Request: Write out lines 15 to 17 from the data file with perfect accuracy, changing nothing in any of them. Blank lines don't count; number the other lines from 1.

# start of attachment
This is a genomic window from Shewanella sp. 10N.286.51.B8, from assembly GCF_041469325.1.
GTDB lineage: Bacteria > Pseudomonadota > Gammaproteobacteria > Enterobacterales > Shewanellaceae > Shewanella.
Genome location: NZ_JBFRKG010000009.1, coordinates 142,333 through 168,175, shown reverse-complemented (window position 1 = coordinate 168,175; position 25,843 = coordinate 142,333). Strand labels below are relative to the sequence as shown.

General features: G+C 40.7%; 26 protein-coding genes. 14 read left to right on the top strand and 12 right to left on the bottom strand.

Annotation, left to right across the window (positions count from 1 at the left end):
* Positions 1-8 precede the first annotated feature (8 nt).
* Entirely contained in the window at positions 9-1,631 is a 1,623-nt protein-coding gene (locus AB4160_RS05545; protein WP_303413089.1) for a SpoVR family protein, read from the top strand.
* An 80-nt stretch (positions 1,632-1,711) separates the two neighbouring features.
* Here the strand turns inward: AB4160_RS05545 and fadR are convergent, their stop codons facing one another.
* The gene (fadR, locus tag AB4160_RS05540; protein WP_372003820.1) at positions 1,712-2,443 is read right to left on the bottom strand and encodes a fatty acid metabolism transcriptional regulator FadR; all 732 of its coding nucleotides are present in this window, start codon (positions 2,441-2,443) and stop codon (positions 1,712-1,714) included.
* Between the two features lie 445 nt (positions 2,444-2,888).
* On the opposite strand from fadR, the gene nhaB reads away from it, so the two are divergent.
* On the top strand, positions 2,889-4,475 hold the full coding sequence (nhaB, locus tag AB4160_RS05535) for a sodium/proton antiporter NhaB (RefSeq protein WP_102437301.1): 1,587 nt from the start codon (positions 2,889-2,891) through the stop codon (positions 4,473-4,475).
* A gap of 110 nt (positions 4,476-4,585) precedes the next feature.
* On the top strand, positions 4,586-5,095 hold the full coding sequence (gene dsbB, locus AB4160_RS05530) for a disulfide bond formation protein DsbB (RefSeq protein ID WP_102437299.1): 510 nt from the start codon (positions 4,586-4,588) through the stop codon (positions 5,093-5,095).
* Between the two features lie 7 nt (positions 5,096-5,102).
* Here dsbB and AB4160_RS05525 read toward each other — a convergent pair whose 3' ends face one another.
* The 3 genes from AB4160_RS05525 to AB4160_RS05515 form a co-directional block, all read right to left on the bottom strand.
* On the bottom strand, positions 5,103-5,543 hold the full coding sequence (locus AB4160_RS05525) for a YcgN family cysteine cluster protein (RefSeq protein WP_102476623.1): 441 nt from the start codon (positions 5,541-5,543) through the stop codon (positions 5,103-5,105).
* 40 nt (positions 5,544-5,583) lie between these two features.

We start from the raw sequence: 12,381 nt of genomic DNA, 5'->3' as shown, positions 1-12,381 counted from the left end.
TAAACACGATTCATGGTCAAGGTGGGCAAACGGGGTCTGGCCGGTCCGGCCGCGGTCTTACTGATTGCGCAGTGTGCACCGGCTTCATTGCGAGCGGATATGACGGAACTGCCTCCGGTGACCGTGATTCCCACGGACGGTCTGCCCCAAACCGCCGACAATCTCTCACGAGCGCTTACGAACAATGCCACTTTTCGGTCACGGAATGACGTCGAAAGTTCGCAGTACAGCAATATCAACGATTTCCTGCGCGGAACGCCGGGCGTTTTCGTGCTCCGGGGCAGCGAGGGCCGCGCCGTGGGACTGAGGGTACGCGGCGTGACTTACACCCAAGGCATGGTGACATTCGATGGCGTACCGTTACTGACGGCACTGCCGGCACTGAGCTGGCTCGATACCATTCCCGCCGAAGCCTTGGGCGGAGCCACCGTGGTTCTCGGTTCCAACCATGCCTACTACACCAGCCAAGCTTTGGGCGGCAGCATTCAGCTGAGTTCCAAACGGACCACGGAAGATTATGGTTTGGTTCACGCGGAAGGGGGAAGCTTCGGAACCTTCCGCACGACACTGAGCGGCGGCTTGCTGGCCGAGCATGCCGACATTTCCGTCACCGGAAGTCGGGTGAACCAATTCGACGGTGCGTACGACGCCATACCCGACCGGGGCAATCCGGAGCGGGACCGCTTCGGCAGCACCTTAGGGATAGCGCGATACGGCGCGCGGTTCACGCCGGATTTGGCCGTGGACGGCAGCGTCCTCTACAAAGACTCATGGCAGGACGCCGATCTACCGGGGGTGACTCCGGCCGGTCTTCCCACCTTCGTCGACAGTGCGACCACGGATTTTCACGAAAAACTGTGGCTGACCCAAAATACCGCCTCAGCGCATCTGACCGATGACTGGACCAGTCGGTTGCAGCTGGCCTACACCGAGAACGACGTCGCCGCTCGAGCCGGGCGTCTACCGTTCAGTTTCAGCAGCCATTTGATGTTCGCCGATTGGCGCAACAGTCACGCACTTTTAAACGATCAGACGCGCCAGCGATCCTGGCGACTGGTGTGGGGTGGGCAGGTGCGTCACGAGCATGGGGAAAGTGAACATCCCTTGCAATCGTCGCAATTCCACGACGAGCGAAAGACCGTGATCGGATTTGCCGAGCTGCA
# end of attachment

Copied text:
* On the top strand, positions 4,586-5,095 hold the full coding sequence (gene dsbB, locus AB4160_RS05530) for a disulfide bond formation protein DsbB (RefSeq protein ID WP_102437299.1): 510 nt from the start codon (positions 4,586-4,588) through the stop codon (positions 5,093-5,095).
* Between the two features lie 7 nt (positions 5,096-5,102).
* Here dsbB and AB4160_RS05525 read toward each other — a convergent pair whose 3' ends face one another.